juncture

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Related to junctures: imperiously, yammered

junc·ture

(jŭngk'chūr),
1. The manner in which syllables are joined together in the context of speech; providing additional differential cues to meaning.
2. Synonym(s): junction

juncture

a joint or union of two parts.

junc·tu·ra

, pl. juncturae (jŭngk-tyūr'ă, -ē)
1. [TA]
Synonym(s): joint.
2. The point, line, or surface of union of two parts, mainly bones or cartilages.
Synonym(s): juncture.
[L. a joining]
References in periodicals archive ?
The usefulness of our conceptual proposition to reimagine Oceania through critical junctures can be illustrated through, and contrasted with, Appadurai's reference to the 'work of the imagination' associated with, and constitutive of, 'modernity' and the 'cultural dimension of globalization'--one of the key topics of the current era with which we began our introduction.
Where are the critical junctures located--in time and space--within the 'sea of islands' (Hau'ofa 1994)?
That is, we zoom in on concrete life worlds and cultural practices to detect the processes of (re)imagining provoked by, and negotiated through, the experience of critical junctures.
This special issue builds on a workshop of the Regional Group Oceania of the German Anthropological Association (GAA) that was held at the conference of the GAA in 2015, which in turn built on an exploratory symposium held at Deakin University in Melbourne, Australia, in 2012 (Critical Junctures in Asia and the Pacific).
Shaping the Political Arena: Critical Junctures, the Labor Movement, and Regime Dynamics in Latin America.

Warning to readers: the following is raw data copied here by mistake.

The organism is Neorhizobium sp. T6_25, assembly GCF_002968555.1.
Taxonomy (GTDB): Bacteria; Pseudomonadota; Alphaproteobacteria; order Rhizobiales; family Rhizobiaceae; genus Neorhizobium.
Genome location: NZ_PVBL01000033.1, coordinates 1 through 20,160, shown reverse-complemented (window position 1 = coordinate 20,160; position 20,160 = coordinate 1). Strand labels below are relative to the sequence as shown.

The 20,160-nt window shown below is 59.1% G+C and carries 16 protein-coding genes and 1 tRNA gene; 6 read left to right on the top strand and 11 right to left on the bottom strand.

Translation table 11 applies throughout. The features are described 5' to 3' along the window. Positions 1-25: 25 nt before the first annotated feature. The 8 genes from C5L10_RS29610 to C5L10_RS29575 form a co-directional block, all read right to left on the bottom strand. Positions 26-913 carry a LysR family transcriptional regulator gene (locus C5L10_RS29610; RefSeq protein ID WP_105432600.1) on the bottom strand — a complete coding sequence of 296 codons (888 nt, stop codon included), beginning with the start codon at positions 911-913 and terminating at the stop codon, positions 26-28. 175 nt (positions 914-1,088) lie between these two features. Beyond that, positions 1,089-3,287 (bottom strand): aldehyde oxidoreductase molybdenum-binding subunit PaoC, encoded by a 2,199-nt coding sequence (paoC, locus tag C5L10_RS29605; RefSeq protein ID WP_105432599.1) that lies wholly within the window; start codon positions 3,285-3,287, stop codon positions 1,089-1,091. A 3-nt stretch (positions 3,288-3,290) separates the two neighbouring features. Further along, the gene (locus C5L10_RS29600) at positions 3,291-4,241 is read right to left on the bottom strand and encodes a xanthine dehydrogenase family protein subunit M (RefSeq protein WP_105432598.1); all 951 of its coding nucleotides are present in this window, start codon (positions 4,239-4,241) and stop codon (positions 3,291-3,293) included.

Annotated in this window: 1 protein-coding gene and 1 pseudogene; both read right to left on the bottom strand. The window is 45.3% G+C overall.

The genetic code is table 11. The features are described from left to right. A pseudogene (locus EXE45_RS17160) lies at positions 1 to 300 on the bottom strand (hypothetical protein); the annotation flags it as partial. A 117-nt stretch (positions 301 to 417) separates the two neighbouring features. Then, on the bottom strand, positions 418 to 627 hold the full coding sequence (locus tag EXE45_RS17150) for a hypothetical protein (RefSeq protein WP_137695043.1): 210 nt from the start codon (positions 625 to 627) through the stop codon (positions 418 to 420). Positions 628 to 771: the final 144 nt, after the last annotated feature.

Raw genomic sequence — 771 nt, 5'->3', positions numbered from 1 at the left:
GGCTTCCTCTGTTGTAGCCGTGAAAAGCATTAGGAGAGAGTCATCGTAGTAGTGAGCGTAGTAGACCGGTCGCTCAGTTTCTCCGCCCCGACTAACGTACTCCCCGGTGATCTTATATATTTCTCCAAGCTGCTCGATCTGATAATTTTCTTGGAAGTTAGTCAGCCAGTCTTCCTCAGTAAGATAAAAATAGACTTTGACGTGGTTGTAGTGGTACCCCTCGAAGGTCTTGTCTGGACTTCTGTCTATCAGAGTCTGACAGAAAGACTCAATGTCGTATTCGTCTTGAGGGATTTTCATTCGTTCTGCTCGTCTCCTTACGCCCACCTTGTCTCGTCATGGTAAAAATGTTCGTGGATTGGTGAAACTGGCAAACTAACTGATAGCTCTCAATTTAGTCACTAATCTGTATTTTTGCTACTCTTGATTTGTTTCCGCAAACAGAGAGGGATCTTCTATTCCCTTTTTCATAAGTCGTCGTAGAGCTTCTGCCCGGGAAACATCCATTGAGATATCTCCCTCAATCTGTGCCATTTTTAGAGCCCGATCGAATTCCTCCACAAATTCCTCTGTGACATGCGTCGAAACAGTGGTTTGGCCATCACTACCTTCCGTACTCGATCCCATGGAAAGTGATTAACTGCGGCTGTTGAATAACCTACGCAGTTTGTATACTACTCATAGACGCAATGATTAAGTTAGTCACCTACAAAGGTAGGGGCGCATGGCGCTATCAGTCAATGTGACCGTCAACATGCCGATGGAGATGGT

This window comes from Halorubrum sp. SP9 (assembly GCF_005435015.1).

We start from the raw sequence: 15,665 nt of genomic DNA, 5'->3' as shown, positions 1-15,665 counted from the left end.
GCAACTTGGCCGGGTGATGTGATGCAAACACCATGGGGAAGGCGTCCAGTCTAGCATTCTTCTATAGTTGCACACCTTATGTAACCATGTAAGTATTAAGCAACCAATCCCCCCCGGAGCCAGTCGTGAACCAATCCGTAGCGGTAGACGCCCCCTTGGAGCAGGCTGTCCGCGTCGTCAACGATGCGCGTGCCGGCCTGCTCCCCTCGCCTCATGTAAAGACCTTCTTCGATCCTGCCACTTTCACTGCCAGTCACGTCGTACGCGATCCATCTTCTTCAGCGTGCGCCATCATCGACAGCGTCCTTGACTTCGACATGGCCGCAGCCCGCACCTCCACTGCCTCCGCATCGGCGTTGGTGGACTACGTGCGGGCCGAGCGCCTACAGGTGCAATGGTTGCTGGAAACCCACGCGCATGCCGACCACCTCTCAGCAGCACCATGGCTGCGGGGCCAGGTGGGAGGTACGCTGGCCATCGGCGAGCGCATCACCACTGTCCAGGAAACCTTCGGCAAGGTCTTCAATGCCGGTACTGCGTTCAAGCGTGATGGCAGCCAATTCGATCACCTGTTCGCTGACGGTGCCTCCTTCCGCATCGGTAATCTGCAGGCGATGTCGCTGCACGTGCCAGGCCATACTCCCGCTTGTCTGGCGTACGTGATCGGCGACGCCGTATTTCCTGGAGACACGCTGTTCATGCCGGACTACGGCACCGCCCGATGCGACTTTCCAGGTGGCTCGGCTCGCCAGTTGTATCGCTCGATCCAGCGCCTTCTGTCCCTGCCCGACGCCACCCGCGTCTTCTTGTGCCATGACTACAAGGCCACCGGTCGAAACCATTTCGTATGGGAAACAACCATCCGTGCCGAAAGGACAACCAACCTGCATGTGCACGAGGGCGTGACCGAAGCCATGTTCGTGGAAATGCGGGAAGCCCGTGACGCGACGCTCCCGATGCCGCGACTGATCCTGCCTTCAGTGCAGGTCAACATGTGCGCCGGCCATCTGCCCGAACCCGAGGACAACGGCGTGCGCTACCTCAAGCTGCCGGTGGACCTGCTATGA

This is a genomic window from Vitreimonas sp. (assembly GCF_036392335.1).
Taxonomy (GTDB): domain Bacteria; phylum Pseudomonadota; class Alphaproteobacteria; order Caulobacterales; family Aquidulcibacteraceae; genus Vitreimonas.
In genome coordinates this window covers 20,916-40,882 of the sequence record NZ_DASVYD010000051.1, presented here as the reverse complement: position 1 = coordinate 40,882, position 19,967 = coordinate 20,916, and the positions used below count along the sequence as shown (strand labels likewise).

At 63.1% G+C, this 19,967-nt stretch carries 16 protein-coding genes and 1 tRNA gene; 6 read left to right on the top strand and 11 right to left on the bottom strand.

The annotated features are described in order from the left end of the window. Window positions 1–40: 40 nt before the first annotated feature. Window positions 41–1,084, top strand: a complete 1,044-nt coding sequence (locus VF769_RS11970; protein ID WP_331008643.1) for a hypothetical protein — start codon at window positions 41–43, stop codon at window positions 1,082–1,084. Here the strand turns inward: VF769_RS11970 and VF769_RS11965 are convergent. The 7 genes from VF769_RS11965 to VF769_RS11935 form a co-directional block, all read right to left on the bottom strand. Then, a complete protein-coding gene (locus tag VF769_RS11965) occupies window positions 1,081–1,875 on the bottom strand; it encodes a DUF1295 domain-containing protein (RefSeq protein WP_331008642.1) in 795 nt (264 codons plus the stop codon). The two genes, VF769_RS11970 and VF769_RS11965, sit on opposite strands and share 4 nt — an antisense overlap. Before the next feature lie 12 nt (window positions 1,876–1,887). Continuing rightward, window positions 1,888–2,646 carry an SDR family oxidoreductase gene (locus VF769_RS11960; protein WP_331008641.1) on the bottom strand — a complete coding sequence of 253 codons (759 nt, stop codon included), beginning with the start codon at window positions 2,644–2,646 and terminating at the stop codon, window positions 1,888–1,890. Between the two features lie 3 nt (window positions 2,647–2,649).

A comparative framework: how broadly applicable is a "rigorous" critical junctures framework?
Instead we shall concentrate on a few articulative aspects of intelligibility, and focus in particular upon the characteristic patterns of syllable juncture in English.
In linguistics, Trask defines juncture as "any phonetic feature whose presence signals the existence of a grammatical boundary.
Consider the following pairs, in which the phonemes are homophonous, but the degree of time spent on the juncture articulations serves to identify one or the other:
In all the above examples, clarity in distinguishing them is contingent upon the length of the approach vowel, and the resultant placement of the juncture consonant.
A similar treatment applies when the second element begins with a consonant(s), and the juncture is a cluster:
In the "keep sticking/keeps ticking" examples above, the juncture cluster consists of a bilabial plosive [p] followed by a sibilant fricative [s], then an alveolar plosive [t].